I’ve been wandering recently, in my thoughts, around and through something I’m calling “The Public Flow.”
It started as a vague concept, triggered by conversations about “The Flow” – the moving stream of information that’s always there, described by Stowe Boyd, Kevin Marks and others. Doc Searls calls it “The Live Web.” But some of that flow is obscured, private, shared among friends and our web contacts or inside walled garden systems. I think what’s most interesting is the portion of The Flow that’s happening out in public – The Public Flow.
People have always spoken in public about their lives and what’s happening around them. Most of it has always happened outside formal community forums such as the Town Council. These conversations happen in the pub, in the bleachers of our kids soccer games, and just about everwhere. We’re all having public conversations all the time, where the only privacy is that of proximity – you really don’t know who that is sitting at the next table, and usually you really don’t care. Now many of those conversations have moved to Twitter, or Facebook, or someday on Google Wave. Some of those are open conversations that are easily found, searched, and aggregated and some aren’t.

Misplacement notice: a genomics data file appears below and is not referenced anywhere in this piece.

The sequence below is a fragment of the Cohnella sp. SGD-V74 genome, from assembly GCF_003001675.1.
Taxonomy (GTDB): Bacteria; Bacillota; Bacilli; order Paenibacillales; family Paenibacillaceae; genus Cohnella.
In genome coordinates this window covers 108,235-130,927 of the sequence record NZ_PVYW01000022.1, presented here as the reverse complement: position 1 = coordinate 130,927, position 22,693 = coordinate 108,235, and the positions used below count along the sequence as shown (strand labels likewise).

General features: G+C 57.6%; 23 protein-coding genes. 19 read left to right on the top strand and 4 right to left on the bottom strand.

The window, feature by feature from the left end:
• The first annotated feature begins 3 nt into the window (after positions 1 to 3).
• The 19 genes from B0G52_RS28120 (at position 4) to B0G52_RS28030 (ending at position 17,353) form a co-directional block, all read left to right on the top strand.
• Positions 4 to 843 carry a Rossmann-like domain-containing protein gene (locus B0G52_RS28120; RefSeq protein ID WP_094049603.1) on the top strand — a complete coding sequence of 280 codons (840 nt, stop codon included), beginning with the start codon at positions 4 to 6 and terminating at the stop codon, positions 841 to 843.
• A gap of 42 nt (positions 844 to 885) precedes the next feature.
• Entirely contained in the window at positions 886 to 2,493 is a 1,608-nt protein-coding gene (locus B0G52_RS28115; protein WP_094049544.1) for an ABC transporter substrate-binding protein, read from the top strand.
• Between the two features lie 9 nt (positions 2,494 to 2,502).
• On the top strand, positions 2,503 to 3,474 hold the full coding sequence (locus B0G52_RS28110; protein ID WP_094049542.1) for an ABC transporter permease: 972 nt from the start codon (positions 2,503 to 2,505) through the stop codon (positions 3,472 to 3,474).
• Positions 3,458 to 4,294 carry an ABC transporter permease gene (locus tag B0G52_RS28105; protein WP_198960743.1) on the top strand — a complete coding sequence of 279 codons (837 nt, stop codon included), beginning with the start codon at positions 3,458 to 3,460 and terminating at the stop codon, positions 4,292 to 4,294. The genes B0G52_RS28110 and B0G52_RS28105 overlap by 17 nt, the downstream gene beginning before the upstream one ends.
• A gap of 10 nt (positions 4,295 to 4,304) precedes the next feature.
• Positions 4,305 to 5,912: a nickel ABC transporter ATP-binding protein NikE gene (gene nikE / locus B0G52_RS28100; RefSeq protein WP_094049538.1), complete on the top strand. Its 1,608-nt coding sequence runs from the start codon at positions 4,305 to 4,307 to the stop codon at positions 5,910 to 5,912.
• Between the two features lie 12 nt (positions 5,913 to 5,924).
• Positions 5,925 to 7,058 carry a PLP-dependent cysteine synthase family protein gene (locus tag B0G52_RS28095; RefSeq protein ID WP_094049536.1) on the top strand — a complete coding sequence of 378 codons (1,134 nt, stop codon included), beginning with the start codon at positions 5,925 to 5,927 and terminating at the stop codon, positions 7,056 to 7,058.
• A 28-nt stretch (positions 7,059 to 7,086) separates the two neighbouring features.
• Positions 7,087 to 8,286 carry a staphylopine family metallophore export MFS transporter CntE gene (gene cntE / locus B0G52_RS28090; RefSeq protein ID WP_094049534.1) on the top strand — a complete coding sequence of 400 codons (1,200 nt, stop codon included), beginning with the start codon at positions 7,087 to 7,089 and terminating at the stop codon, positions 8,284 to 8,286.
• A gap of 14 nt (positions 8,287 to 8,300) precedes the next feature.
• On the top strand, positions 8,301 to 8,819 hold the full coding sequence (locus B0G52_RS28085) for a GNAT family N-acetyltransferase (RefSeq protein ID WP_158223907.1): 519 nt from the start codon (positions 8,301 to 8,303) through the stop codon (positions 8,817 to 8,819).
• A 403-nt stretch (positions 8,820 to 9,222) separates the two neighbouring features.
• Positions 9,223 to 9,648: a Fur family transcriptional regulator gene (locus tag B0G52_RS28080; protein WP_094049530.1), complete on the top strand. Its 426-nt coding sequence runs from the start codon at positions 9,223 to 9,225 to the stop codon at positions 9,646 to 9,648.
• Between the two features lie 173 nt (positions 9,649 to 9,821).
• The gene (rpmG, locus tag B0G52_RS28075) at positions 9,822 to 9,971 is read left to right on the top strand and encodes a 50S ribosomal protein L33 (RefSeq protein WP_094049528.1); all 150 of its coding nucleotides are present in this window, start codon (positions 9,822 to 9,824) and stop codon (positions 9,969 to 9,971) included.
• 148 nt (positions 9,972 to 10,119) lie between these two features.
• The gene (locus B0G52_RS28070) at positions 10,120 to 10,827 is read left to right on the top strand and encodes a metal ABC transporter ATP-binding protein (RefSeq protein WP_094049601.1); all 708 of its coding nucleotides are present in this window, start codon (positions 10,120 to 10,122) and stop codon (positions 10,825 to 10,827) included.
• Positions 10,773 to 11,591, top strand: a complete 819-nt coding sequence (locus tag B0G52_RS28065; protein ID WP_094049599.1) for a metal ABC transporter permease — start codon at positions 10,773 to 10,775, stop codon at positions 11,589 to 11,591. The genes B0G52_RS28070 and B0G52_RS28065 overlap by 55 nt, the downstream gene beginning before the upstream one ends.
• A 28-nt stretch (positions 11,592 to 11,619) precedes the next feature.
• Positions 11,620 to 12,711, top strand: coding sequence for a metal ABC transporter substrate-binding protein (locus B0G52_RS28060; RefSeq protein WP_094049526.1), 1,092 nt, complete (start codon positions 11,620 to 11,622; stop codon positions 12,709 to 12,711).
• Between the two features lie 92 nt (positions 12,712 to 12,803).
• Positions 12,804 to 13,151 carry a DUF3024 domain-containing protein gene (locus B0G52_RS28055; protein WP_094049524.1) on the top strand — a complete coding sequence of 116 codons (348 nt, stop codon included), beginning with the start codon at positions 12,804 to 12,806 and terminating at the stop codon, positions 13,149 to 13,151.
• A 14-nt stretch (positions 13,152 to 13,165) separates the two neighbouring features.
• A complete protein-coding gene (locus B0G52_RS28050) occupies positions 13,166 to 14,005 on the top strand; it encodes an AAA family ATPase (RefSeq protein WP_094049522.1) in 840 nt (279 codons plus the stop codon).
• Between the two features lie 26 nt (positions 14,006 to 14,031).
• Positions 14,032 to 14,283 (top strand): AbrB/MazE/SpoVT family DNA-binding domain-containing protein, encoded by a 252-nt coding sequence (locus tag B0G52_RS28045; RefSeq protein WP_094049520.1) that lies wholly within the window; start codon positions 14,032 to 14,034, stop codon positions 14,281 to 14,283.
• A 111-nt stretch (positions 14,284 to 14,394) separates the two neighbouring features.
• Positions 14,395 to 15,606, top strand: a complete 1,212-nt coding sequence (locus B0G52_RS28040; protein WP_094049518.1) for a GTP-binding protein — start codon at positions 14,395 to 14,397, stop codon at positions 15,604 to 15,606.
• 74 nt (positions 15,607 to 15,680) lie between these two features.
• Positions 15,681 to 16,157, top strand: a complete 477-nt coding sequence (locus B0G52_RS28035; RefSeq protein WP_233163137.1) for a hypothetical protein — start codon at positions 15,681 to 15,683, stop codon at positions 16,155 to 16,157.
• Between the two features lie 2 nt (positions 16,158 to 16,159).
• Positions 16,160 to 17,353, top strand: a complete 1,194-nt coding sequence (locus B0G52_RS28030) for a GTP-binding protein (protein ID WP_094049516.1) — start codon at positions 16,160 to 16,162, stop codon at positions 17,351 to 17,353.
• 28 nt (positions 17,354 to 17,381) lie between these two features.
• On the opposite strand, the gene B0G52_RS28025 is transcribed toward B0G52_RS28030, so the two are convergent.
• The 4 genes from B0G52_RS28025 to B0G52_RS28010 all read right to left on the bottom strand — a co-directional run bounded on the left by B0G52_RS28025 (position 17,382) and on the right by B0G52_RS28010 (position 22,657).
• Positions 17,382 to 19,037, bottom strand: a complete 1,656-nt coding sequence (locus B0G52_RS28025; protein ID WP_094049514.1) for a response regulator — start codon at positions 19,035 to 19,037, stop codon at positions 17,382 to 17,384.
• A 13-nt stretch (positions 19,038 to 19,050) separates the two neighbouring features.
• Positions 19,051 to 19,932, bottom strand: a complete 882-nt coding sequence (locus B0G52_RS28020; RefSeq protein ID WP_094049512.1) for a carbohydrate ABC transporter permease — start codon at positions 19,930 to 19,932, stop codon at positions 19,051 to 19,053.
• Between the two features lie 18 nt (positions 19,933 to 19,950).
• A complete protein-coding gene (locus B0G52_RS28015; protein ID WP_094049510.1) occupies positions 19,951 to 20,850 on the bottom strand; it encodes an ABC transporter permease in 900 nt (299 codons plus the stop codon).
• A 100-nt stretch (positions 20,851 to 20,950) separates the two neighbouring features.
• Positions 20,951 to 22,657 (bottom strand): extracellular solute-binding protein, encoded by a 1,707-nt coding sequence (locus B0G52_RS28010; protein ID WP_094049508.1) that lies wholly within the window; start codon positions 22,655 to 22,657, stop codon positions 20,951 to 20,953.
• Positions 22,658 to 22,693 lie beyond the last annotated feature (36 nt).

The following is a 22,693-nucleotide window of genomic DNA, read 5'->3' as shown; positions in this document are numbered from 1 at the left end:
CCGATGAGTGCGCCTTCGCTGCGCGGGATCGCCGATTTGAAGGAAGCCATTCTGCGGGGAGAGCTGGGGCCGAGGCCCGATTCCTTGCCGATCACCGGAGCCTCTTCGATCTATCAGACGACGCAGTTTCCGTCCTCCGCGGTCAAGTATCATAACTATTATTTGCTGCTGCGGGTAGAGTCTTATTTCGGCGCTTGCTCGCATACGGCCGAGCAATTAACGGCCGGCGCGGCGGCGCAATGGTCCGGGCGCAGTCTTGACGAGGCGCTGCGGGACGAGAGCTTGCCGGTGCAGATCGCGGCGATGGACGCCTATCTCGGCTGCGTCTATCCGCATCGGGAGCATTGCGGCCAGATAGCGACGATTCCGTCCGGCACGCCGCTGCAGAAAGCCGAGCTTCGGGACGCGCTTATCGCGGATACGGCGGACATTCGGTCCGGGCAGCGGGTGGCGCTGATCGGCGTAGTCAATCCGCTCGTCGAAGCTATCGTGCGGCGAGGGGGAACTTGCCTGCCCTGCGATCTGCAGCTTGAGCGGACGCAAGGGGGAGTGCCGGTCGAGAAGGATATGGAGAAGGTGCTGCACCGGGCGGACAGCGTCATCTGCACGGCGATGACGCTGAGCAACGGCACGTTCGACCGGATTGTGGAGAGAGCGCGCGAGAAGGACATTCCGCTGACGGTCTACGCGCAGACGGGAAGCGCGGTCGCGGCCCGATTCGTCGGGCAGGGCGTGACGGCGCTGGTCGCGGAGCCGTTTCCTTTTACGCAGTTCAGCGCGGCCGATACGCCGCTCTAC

When you go out and do focus group research and explicit market research, people freeze up a little bit and don’t quite get the right natural answer about how they really feel about a product, how they really experience a problem that a product might solve, how they really interact with information. But when someone bothers to tweet about it, that’s a very natural, authentic thing, so the quality of data and the volume of data flowing through it are potentially extremely valuable, and I think we’re just beginning to see good search tools…
What will happen as we develop better tools for understanding and participating in this Public Flow? How will life change? How will business change? How will our communities change?
How will it change us?